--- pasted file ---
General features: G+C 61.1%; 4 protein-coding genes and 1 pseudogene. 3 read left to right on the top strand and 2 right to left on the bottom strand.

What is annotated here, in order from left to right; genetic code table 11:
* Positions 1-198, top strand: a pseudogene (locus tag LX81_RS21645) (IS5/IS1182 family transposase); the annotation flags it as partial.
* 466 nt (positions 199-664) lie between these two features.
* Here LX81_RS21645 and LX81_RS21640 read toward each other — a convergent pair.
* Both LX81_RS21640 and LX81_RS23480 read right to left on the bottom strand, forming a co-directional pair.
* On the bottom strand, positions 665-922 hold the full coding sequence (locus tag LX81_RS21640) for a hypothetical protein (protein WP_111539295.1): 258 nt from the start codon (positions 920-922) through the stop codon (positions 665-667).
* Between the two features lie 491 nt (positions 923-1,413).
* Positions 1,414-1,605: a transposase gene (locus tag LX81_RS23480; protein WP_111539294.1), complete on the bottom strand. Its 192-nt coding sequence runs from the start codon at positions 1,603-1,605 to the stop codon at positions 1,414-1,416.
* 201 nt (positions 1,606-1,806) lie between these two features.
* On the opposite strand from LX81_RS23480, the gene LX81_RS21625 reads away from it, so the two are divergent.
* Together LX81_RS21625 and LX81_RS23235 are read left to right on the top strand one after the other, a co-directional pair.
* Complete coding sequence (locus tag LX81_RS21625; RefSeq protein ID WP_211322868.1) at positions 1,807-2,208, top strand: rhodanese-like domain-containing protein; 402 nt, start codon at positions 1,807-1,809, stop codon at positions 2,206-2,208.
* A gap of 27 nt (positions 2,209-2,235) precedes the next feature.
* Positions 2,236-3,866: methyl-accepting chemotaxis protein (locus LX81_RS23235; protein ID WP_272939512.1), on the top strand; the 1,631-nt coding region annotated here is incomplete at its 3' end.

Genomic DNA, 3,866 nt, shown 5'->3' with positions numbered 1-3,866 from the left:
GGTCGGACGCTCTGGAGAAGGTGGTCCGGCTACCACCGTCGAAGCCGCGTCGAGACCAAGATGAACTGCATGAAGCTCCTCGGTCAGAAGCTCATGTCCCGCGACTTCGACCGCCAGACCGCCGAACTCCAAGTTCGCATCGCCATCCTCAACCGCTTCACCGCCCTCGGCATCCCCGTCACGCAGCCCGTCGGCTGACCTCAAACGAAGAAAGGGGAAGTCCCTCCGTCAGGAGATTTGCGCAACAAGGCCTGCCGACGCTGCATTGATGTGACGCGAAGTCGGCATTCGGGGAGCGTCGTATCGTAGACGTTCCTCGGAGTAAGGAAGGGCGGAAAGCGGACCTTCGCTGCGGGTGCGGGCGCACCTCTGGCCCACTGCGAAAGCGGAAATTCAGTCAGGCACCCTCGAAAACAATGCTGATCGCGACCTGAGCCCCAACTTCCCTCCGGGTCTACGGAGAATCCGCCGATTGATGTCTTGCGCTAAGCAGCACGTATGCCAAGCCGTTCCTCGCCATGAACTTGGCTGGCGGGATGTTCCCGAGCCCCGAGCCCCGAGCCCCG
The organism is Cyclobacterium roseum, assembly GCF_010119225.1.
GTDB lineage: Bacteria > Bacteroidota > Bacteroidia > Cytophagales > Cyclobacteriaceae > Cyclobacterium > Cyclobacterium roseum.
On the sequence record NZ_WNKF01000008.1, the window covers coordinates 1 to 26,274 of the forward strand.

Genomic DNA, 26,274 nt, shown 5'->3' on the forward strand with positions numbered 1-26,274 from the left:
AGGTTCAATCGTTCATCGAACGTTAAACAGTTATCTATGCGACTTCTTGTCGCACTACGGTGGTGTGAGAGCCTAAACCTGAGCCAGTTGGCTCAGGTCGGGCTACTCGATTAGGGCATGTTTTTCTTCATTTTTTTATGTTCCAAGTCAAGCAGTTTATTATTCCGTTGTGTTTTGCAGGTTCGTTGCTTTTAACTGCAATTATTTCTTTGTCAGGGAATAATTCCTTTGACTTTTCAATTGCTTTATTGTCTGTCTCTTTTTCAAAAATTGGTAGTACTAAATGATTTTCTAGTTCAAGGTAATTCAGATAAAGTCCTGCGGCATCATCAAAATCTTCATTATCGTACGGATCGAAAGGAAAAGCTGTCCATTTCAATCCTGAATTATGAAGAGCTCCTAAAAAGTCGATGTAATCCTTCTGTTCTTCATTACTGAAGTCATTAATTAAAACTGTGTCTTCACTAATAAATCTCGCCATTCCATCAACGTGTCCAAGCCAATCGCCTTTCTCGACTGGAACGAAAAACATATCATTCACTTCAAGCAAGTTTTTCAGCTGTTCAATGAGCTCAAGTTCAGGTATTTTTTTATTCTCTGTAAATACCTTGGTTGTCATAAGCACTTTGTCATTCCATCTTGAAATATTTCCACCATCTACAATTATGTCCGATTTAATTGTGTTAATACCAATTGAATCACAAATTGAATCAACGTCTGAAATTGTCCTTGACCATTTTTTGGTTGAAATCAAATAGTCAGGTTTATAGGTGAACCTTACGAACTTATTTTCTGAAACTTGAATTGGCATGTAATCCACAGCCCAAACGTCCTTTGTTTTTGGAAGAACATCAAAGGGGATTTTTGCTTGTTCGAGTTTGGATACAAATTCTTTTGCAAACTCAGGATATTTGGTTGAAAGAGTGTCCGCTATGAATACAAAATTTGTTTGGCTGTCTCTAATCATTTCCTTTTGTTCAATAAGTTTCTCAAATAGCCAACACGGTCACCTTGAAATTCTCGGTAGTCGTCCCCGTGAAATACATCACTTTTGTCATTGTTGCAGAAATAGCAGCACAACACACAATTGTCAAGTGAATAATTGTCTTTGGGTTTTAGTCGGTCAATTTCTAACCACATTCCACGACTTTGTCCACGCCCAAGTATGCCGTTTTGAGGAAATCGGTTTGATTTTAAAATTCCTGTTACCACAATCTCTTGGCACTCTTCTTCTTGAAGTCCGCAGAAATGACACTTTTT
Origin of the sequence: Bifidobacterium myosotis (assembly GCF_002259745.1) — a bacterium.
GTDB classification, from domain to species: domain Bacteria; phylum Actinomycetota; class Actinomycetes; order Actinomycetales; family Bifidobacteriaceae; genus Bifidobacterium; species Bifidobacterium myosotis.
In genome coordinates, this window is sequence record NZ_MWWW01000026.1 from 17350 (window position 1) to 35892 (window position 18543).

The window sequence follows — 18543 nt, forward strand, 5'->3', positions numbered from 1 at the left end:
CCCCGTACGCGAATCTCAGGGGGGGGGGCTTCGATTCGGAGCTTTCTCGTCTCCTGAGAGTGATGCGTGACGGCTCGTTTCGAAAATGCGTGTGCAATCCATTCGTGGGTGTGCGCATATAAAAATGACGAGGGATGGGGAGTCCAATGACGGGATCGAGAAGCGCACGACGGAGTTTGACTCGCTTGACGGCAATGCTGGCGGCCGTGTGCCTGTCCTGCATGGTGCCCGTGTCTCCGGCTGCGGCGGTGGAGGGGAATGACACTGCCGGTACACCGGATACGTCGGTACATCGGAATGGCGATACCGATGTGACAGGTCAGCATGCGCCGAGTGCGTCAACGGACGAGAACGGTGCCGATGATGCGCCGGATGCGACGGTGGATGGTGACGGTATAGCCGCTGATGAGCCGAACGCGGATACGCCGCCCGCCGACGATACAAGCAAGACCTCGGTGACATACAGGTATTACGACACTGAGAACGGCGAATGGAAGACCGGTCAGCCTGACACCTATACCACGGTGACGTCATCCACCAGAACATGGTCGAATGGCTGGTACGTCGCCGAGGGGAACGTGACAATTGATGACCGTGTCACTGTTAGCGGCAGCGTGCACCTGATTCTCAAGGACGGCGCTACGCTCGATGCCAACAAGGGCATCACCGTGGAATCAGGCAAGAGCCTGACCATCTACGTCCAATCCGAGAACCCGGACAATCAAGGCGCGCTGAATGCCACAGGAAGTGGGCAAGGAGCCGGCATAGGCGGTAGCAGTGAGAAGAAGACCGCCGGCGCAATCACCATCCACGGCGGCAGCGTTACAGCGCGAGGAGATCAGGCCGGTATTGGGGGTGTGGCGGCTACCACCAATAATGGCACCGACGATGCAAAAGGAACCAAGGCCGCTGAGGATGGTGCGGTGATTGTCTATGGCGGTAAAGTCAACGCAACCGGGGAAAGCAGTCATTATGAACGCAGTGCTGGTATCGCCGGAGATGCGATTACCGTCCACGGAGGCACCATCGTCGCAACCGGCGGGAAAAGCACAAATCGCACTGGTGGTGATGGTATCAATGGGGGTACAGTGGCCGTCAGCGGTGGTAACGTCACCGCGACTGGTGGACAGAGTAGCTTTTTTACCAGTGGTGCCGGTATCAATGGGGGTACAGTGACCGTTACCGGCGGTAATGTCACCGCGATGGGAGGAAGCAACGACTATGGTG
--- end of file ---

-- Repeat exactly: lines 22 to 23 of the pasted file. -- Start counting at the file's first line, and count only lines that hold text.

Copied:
AGGTTCAATCGTTCATCGAACGTTAAACAGTTATCTATGCGACTTCTTGTCGCACTACGGTGGTGTGAGAGCCTAAACCTGAGCCAGTTGGCTCAGGTCGGGCTACTCGATTAGGGCATGTTTTTCTTCATTTTTTTATGTTCCAAGTCAAGCAGTTTATTATTCCGTTGTGTTTTGCAGGTTCGTTGCTTTTAACTGCAATTATTTCTTTGTCAGGGAATAATTCCTTTGACTTTTCAATTGCTTTATTGTCTGTCTCTTTTTCAAAAATTGGTAGTACTAAATGATTTTCTAGTTCAAGGTAATTCAGATAAAGTCCTGCGGCATCATCAAAATCTTCATTATCGTACGGATCGAAAGGAAAAGCTGTCCATTTCAATCCTGAATTATGAAGAGCTCCTAAAAAGTCGATGTAATCCTTCTGTTCTTCATTACTGAAGTCATTAATTAAAACTGTGTCTTCACTAATAAATCTCGCCATTCCATCAACGTGTCCAAGCCAATCGCCTTTCTCGACTGGAACGAAAAACATATCATTCACTTCAAGCAAGTTTTTCAGCTGTTCAATGAGCTCAAGTTCAGGTATTTTTTTATTCTCTGTAAATACCTTGGTTGTCATAAGCACTTTGTCATTCCATCTTGAAATATTTCCACCATCTACAATTATGTCCGATTTAATTGTGTTAATACCAATTGAATCACAAATTGAATCAACGTCTGAAATTGTCCTTGACCATTTTTTGGTTGAAATCAAATAGTCAGGTTTATAGGTGAACCTTACGAACTTATTTTCTGAAACTTGAATTGGCATGTAATCCACAGCCCAAACGTCCTTTGTTTTTGGAAGAACATCAAAGGGGATTTTTGCTTGTTCGAGTTTGGATACAAATTCTTTTGCAAACTCAGGATATTTGGTTGAAAGAGTGTCCGCTATGAATACAAAATTTGTTTGGCTGTCTCTAATCATTTCCTTTTGTTCAATAAGTTTCTCAAATAGCCAACACGGTCACCTTGAAATTCTCGGTAGTCGTCCCCGTGAAATACATCACTTTTGTCATTGTTGCAGAAATAGCAGCACAACACACAATTGTCAAGTGAATAATTGTCTTTGGGTTTTAGTCGGTCAATTTCTAACCACATTCCACGACTTTGTCCACGCCCAAGTATGCCGTTTTGAGGAAATCGGTTTGATTTTAAAATTCCTGTTACCACAATCTCTTGGCACTCTTCTTCTTGAAGTCCGCAGAAATGACACTTTTT
Origin of the sequence: Bifidobacterium myosotis (assembly GCF_002259745.1) — a bacterium.